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Udo Düllick October 7, 1961 was the first anniversary of the founding of the East German state after the Wall was built. State-run businesses and organizations throughout the country were having celebrations. Udo Düllick, who worked as an engineer for the Deutsche Reichsbahn, the East German railway company, in Berlin-Lichtenberg, attended the obligatory company party on the evening of October 5. The 25-year-old had long been fed up with the political pressure that permeated the communist state. His sister recalled that it was hard for him not to complain or to repress his critical thoughts.[1] Udo Düllick’s anger escalated that evening when he got into an argument with his supervisor at the company party. During the fight he evidently tore the epaulets off the other man’s Reichsbahn uniform. This conflict was probably what finally led Udo Düllick to flee. That very night he took a taxi to Warschauer Strasse in the Friedrichshain district and tried to swim from a spot not far from the Oberbaum Bridge across the Spree River to West Berlin.[2]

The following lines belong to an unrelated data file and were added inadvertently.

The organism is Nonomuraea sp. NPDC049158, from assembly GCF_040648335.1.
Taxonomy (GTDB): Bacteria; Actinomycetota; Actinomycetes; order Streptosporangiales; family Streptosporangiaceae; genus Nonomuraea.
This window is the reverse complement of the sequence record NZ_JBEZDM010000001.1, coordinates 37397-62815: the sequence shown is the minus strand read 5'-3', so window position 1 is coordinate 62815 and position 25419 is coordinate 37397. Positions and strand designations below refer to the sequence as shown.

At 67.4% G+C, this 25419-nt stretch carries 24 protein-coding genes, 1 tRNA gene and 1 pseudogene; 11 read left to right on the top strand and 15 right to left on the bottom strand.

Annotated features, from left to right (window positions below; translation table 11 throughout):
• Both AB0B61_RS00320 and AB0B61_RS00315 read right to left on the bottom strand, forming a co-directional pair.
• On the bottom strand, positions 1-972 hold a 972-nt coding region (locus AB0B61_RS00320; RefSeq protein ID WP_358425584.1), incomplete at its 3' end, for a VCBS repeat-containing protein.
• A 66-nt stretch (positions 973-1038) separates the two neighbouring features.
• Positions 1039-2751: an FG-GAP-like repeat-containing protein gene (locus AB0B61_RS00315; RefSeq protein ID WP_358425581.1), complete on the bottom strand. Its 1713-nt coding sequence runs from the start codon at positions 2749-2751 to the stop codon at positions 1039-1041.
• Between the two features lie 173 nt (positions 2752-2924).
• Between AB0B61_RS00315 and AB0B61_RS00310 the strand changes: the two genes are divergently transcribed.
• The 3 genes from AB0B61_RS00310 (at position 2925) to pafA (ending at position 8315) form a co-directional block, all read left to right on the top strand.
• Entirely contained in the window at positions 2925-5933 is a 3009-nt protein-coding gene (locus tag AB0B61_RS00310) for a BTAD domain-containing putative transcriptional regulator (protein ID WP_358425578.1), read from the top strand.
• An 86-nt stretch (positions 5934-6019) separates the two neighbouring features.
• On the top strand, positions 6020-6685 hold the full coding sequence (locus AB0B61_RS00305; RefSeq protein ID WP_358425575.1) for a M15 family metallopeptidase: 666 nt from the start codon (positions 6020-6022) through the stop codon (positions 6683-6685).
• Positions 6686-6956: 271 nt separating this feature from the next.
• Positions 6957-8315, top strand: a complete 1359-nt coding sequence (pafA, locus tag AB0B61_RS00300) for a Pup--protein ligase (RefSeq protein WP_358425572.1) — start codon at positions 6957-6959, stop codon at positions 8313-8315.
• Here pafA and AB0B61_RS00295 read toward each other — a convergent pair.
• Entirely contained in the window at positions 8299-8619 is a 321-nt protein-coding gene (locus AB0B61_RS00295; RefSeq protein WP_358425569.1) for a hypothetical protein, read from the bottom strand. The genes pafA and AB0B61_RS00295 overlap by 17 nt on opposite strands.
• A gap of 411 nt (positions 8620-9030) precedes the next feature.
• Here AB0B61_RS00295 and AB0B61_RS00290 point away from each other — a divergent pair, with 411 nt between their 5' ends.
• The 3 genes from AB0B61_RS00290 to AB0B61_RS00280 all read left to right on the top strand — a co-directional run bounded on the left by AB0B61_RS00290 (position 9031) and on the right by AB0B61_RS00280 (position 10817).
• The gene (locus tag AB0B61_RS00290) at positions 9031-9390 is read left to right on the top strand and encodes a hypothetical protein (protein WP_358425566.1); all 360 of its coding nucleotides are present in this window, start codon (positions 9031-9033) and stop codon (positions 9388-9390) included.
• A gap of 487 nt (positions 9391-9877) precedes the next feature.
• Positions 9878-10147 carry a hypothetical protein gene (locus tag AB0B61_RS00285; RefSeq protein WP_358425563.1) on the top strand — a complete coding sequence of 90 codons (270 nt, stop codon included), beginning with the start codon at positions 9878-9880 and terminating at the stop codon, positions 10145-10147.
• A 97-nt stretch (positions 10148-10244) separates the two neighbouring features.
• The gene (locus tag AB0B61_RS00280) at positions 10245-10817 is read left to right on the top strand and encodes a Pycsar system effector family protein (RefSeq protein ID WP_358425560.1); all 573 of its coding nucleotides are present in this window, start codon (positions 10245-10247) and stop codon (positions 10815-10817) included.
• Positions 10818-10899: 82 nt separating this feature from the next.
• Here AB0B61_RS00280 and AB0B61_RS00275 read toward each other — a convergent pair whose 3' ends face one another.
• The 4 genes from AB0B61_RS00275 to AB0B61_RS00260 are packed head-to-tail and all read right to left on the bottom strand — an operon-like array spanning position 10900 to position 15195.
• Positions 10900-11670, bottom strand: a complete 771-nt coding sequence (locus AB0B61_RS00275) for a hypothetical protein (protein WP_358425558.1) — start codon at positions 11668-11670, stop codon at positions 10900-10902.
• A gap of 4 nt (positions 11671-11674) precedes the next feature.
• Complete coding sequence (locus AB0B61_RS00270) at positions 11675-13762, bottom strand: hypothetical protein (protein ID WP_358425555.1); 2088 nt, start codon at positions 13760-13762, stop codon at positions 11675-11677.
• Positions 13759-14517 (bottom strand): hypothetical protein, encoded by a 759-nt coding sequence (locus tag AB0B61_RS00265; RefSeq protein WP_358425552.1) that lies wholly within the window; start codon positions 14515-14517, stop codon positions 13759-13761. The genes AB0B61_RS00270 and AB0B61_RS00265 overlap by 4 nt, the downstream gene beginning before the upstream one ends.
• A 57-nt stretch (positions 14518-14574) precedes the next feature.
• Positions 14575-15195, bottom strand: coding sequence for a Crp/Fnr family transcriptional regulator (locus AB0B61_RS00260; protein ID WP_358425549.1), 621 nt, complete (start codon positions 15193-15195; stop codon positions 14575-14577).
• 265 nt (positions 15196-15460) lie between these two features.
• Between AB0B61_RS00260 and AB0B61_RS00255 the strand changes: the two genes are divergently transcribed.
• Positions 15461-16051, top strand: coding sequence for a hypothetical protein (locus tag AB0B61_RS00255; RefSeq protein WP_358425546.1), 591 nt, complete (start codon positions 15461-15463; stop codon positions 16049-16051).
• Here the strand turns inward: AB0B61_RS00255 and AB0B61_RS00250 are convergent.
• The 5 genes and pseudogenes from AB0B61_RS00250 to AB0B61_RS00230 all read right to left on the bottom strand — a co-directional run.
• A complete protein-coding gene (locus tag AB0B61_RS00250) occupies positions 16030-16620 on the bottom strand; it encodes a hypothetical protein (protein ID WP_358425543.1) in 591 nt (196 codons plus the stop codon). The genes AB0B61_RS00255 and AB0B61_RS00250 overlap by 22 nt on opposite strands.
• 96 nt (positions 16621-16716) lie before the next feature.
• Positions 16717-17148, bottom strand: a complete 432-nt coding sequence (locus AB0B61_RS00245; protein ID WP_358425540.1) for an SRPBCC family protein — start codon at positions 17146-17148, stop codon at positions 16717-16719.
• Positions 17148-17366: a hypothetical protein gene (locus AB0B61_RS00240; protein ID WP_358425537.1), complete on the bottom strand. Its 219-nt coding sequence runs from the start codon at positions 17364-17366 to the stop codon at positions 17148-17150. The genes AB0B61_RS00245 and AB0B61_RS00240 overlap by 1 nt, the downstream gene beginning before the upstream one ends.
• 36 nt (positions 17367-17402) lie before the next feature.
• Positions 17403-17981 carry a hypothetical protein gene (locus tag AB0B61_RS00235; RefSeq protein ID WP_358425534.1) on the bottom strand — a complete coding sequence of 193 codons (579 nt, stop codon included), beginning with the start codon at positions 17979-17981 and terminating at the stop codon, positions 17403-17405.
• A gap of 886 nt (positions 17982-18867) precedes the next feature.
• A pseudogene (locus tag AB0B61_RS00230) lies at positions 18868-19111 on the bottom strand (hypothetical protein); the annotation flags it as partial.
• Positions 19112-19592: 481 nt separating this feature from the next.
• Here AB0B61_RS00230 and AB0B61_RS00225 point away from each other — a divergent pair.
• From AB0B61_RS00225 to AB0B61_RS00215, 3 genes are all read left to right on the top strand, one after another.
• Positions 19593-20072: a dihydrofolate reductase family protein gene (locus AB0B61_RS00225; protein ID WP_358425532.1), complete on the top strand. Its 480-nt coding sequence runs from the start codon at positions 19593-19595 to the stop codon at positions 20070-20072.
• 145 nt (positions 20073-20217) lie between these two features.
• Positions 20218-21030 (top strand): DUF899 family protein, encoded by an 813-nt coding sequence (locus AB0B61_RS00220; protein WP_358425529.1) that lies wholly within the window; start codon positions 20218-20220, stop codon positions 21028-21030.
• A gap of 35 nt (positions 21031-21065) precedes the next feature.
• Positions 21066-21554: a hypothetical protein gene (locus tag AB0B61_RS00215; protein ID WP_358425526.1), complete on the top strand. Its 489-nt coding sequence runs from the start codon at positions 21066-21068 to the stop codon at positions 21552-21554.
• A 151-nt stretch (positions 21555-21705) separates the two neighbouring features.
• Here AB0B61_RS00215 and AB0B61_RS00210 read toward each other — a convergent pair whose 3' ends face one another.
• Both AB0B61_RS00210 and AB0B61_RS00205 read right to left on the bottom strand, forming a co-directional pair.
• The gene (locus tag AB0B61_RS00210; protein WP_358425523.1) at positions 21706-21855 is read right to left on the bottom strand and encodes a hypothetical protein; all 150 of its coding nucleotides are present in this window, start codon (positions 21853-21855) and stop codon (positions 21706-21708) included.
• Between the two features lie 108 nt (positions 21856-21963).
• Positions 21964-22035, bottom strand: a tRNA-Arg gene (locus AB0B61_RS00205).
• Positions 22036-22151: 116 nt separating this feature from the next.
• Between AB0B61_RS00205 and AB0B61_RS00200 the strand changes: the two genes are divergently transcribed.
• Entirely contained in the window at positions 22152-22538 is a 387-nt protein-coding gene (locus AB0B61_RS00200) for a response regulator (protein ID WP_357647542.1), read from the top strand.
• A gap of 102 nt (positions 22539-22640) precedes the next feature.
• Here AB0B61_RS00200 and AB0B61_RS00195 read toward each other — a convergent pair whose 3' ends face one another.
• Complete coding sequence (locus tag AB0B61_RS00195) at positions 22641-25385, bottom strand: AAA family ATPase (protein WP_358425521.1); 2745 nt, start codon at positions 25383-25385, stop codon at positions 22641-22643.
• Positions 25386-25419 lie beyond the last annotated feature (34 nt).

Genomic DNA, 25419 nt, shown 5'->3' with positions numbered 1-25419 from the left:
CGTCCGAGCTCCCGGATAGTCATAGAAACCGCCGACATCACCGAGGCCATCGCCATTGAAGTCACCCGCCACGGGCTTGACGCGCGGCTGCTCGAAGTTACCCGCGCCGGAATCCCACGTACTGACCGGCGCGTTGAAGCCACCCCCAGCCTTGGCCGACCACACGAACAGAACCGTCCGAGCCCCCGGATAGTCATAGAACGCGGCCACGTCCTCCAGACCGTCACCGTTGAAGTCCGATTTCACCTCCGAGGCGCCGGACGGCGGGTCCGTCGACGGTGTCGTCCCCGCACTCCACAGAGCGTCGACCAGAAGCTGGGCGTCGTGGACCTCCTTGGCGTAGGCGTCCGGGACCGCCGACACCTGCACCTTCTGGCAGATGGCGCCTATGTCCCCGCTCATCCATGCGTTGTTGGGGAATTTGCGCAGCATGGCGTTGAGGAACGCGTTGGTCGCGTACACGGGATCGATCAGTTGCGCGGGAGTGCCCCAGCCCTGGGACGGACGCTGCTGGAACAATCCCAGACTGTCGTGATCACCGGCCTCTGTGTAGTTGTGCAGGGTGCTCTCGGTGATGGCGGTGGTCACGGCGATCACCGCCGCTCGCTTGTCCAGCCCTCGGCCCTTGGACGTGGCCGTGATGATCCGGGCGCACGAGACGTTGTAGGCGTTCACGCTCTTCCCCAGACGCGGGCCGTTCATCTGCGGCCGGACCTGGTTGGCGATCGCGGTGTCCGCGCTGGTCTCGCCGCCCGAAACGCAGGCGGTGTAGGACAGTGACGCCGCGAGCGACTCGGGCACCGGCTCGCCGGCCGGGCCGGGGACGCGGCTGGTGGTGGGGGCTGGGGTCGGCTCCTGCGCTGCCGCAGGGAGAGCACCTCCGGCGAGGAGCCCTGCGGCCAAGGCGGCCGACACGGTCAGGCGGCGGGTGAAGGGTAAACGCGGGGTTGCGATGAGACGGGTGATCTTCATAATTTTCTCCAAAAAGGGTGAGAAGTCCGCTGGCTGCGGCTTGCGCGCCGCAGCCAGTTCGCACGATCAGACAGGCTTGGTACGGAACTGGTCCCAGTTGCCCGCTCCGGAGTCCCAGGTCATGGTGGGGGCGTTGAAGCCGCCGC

Udo Düllick was born on August 3, 1936 in Werder near Strausberg, east of Berlin, and spent his childhood there. He was a vivacious child, veracious and rebellious. His family was Catholic. He had a brother who was six years older. His mother died young and his father remarried and had another child, Udo Düllick’s younger half-sister. Udo Düllick first trained to be a bricklayer, and later studied engineering in Dresden. When his older brother moved to the West in 1959, Udo Düllick stayed in East Germany and continued to live with his parents. He spent the weekend of August 12-13, 1961 with his girlfriend in West Berlin. When the two of them traveled back home on August 13, they most likely had no idea that the sector border that had been sealed off the night before was to be permanent. Later, in reference to the Berlin Wall, Udo Düllick told his stepmother that he could always find a way to the West if he had to.[3]